Defence Mechanisms of the Udder, Part two: Enhancement of the defence mechanisms of the udder

There are many management and pharmacologic procedures that might increase the effectiveness of the non-specific defence mechanisms of the udder.

Though individual research workers have a tendency to emphasise one component of the defence mechanisms of the udder over another, in reality they may function in a mutually beneficial way to eliminate an invading mastitis causing organism (MCO, Smith et al 1977).

Increasing of the non-specific defence mechanisms of the udder

There are many management and pharmacologic procedures that might increase the effectiveness of the non-specific defence mechanisms of the udder. Nowadays, most of the efforts toward mastitis prevention have focused on management practices.

Selection.

Despite traditional disease control measures, losses attributable to mastitis continue to impede the dairy industry. An alternative approach to this problem is genetic mastitis resistance involving both immune and non-immune mechanisms. Mastitis resistance is the inherent capacity of a previously unexposed animal to resist disease when challenged by MCO (Adams and Templeton 1998).

Genetic variations in resistance to mastitis has been shown with regard to mastitis and high milk cell counts in cows (Hibbit et al 1995; Rupp and Boichard 2003) and should be considered as a complementary way to improve mastitis resistance in dairy cattle (Hibbit 1985; Rupp and Boichard 2003). Selection should aim to increase the overall level of genetic resistance at both herd and population levels by using selective breeding programmes and optimal combination of mastitis related traits and associated predictors, such as udder morphology (Adams and Templeton 1998; Cassel 1994; Rupp and Boichard 2003).

Up to the mid-90s, in most countries, breeding objectives focussed on production traits (mainly protein and fat yield), milk composition (protein and fat contents), and several morphological traits, particularly capacity and udder type. In many countries, frequency of clinical mastitis increased over time, at least in the Holstein population. This trend resulted from the inverse relationship between milk production and mastitis resistance (Rupp and Boichard 2003).The Scandinavian countries were an exception with a more diverse breeding objective including many functional traits and, particularly, mastitis resistance and lower SCC. In the last five years, the continuous and unfavourable trend for fertility and mastitis susceptibility has led most European dairy populations to update their breeding objective and to increase the weighing of non production traits (Rupp and Boichard 2003).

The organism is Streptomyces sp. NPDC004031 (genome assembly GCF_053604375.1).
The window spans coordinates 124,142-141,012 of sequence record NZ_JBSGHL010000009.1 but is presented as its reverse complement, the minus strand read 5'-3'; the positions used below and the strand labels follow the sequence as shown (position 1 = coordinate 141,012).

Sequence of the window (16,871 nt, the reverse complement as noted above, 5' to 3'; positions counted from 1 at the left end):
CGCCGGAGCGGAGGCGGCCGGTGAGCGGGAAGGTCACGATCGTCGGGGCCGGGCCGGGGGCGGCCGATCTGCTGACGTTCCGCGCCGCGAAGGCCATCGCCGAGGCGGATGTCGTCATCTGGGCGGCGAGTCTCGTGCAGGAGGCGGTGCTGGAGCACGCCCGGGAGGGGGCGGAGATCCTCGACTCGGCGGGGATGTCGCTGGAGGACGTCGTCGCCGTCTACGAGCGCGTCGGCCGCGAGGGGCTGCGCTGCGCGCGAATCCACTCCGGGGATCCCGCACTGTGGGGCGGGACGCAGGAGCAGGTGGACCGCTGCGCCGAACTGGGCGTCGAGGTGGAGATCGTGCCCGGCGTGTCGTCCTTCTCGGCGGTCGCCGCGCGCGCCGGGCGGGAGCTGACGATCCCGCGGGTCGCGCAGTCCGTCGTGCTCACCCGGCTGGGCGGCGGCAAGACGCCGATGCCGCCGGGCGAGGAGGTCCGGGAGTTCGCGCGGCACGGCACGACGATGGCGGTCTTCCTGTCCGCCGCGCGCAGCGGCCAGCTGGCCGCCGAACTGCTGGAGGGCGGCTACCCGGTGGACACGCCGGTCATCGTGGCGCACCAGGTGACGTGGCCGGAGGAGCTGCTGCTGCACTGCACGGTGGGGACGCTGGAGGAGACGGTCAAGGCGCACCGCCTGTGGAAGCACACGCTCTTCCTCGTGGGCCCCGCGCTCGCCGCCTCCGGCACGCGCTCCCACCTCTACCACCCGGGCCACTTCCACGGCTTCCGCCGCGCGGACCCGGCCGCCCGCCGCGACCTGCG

Milking speed is antagonistic to SCC: fast milking cows are generally found to have a large number of SCC in milk (Rupp and Boichard 2003), but a relationship between milking characteristics and the incidence of intramammary infection (IMI) is not universally accepted (Hibbitt et al 1995).

Selection against extremes of teat length are advisable for proper milking machine function. If teats are too long to allow complete collapse of the liner beneath the teat or to short to be compressed by the collapsed liner, problems may occur (Mein et al 2004).

The heritability of fatty acid composition in the keratin of the teat canal is fairly high and selection for resistant cows through genetic transmission may be advantageous (Nickerson 1985).Keratin from mastitis-resistant quarters contains high concentrations of lauric, myristic and palmitoleic acid; whereas stearic, linoleic and oleic acids are increased in susceptible quarters (Nickerson 1985).

The selection for mastitis resistance based on decreased SCC is now used in many countries. Due to the increased incidence of mastitis caused by environmental MCO, the question of whether SCC should be decreased to the lowest possible value or a critical threshold (Rupp and Boichard 2003) has been raised, because the cows with low SCC have been shown to be more susceptible to environmental mastitis.

Difference in mastitis incidence between breeds is marked. These genetic differences could be estimated in herds with different breeds. Dairy breeds originating from eastern France (Montbéliarde, Abondance) or central Europe (Simmental, Brown Swiss) have a lower SCC and clinical mastitis frequency than the Holstein. Within breed, genetic variability is also quite large (Rupp and Boichard 2003).

Nutrition.

The diet of a dairy herd plays an important role on cow productivity, general ability to resist disease and health. Nutritional relationships to host defence mechanisms have led to the idea of increasing the resistance of dairy cattle to mastitis through nutrition. Not only gross malnutrition, but also merely suboptimal levels of any one micronutrient is sufficient to affect mammary gland (MG) immunity adversely. Mastitis control programs should ensure that proper levels of all macro- and micro- nutrients are maintained in all cows at all times. The key to ensuring adequate levels of these important micronutrients is direct testing of animals at the herd level to delineate patterns in overall nutrient deficits (Sordillo et al. 1997). Provision of dietary supplements of the deficient vitamins or minerals in accordance with accepted doses is one practical means to enhance the inherent defence of the cow against invading MCO. However, supplementation sometimes works and sometimes does not. The reason for this is not known yet.

Deficiencies of the following vitamins and minerals have been shown to be related to increased incidence of clinical or sub-clinical mastitis, increased severity of infection, or elevated somatic cell counts: Se, Vitamin E, Vitamin A, b-carotene, copper, cobalt, and zinc (Hibbit 1985; Hibbit et al. 1995; Morgante et al. 1999; Oldham et al 1991; Paape et al. 2003; Scaletti et al. 2003; Smith et al. 1997; Sordillo et al. 1997; Woolford et al 1996).